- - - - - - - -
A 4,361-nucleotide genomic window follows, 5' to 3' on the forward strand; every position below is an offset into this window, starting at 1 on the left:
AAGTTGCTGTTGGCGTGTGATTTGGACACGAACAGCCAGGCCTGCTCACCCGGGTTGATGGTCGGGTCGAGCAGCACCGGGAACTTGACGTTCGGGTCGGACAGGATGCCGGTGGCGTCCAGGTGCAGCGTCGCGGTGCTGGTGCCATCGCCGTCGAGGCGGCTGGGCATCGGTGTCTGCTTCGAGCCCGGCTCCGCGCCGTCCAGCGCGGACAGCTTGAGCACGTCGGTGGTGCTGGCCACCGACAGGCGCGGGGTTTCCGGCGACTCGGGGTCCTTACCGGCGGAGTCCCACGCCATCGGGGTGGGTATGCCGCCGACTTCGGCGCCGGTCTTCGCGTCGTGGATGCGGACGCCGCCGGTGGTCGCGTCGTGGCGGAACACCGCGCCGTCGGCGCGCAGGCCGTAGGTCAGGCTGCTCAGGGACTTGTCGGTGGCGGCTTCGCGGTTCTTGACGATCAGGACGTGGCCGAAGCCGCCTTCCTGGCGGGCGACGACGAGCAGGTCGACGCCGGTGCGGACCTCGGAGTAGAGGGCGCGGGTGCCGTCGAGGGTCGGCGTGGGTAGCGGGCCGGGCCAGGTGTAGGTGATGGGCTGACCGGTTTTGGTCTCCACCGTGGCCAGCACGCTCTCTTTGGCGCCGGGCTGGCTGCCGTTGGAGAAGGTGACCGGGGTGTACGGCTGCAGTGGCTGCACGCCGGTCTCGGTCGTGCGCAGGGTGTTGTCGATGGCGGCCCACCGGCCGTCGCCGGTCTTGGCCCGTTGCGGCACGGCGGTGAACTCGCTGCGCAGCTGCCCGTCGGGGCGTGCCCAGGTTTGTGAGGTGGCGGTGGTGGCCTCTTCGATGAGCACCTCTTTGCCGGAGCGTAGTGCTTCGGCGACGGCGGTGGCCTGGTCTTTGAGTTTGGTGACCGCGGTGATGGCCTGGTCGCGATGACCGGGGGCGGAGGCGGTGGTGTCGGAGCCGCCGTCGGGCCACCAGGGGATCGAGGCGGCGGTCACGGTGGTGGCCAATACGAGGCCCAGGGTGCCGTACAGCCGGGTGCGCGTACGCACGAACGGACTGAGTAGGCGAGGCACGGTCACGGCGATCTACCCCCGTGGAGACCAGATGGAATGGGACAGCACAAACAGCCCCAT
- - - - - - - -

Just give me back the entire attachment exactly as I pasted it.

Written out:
A 4,361-nucleotide genomic window follows, 5' to 3' on the forward strand; every position below is an offset into this window, starting at 1 on the left:
AAGTTGCTGTTGGCGTGTGATTTGGACACGAACAGCCAGGCCTGCTCACCCGGGTTGATGGTCGGGTCGAGCAGCACCGGGAACTTGACGTTCGGGTCGGACAGGATGCCGGTGGCGTCCAGGTGCAGCGTCGCGGTGCTGGTGCCATCGCCGTCGAGGCGGCTGGGCATCGGTGTCTGCTTCGAGCCCGGCTCCGCGCCGTCCAGCGCGGACAGCTTGAGCACGTCGGTGGTGCTGGCCACCGACAGGCGCGGGGTTTCCGGCGACTCGGGGTCCTTACCGGCGGAGTCCCACGCCATCGGGGTGGGTATGCCGCCGACTTCGGCGCCGGTCTTCGCGTCGTGGATGCGGACGCCGCCGGTGGTCGCGTCGTGGCGGAACACCGCGCCGTCGGCGCGCAGGCCGTAGGTCAGGCTGCTCAGGGACTTGTCGGTGGCGGCTTCGCGGTTCTTGACGATCAGGACGTGGCCGAAGCCGCCTTCCTGGCGGGCGACGACGAGCAGGTCGACGCCGGTGCGGACCTCGGAGTAGAGGGCGCGGGTGCCGTCGAGGGTCGGCGTGGGTAGCGGGCCGGGCCAGGTGTAGGTGATGGGCTGACCGGTTTTGGTCTCCACCGTGGCCAGCACGCTCTCTTTGGCGCCGGGCTGGCTGCCGTTGGAGAAGGTGACCGGGGTGTACGGCTGCAGTGGCTGCACGCCGGTCTCGGTCGTGCGCAGGGTGTTGTCGATGGCGGCCCACCGGCCGTCGCCGGTCTTGGCCCGTTGCGGCACGGCGGTGAACTCGCTGCGCAGCTGCCCGTCGGGGCGTGCCCAGGTTTGTGAGGTGGCGGTGGTGGCCTCTTCGATGAGCACCTCTTTGCCGGAGCGTAGTGCTTCGGCGACGGCGGTGGCCTGGTCTTTGAGTTTGGTGACCGCGGTGATGGCCTGGTCGCGATGACCGGGGGCGGAGGCGGTGGTGTCGGAGCCGCCGTCGGGCCACCAGGGGATCGAGGCGGCGGTCACGGTGGTGGCCAATACGAGGCCCAGGGTGCCGTACAGCCGGGTGCGCGTACGCACGAACGGACTGAGTAGGCGAGGCACGGTCACGGCGATCTACCCCCGTGGAGACCAGATGGAATGGGACAGCACAAACAGCCCCAT